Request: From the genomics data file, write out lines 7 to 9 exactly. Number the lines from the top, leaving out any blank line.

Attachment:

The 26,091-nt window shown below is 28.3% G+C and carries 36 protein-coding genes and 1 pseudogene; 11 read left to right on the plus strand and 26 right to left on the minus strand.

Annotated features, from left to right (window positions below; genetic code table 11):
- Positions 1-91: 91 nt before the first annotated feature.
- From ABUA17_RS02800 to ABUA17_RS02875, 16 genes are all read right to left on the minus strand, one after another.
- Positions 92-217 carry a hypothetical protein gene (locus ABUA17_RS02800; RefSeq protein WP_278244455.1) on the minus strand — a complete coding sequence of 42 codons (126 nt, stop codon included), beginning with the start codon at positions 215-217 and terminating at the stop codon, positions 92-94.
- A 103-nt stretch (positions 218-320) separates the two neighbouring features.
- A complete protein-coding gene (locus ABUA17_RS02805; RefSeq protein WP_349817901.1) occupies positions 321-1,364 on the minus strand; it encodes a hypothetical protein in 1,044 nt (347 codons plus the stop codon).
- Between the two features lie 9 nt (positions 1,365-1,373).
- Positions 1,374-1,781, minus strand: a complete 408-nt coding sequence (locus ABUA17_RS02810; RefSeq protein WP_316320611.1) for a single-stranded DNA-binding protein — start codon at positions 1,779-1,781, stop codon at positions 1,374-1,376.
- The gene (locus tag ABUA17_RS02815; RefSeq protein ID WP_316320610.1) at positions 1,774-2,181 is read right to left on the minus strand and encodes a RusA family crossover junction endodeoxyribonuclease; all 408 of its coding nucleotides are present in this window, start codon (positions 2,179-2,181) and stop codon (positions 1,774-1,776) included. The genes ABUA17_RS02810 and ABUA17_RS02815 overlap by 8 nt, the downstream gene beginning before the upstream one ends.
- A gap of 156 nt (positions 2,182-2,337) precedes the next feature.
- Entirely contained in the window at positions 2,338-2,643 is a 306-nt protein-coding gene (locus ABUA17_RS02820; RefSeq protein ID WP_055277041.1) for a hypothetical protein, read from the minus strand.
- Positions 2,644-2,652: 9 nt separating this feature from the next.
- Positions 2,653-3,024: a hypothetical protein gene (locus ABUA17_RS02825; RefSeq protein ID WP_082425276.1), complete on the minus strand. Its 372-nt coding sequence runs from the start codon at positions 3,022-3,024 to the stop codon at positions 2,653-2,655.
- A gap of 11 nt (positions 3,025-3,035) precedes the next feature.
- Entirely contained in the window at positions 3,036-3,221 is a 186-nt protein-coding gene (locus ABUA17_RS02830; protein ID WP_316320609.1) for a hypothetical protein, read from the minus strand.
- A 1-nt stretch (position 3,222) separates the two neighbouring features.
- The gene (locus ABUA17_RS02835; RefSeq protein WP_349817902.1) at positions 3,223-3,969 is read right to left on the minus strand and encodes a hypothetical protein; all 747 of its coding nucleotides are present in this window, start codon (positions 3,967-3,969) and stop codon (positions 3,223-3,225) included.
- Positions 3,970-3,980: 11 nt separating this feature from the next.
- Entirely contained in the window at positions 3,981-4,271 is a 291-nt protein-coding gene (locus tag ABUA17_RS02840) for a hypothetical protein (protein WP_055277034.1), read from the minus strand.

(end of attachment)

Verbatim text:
- A complete protein-coding gene (locus ABUA17_RS02805; RefSeq protein WP_349817901.1) occupies positions 321-1,364 on the minus strand; it encodes a hypothetical protein in 1,044 nt (347 codons plus the stop codon).
- Between the two features lie 9 nt (positions 1,365-1,373).
- Positions 1,374-1,781, minus strand: a complete 408-nt coding sequence (locus ABUA17_RS02810; RefSeq protein WP_316320611.1) for a single-stranded DNA-binding protein — start codon at positions 1,779-1,781, stop codon at positions 1,374-1,376.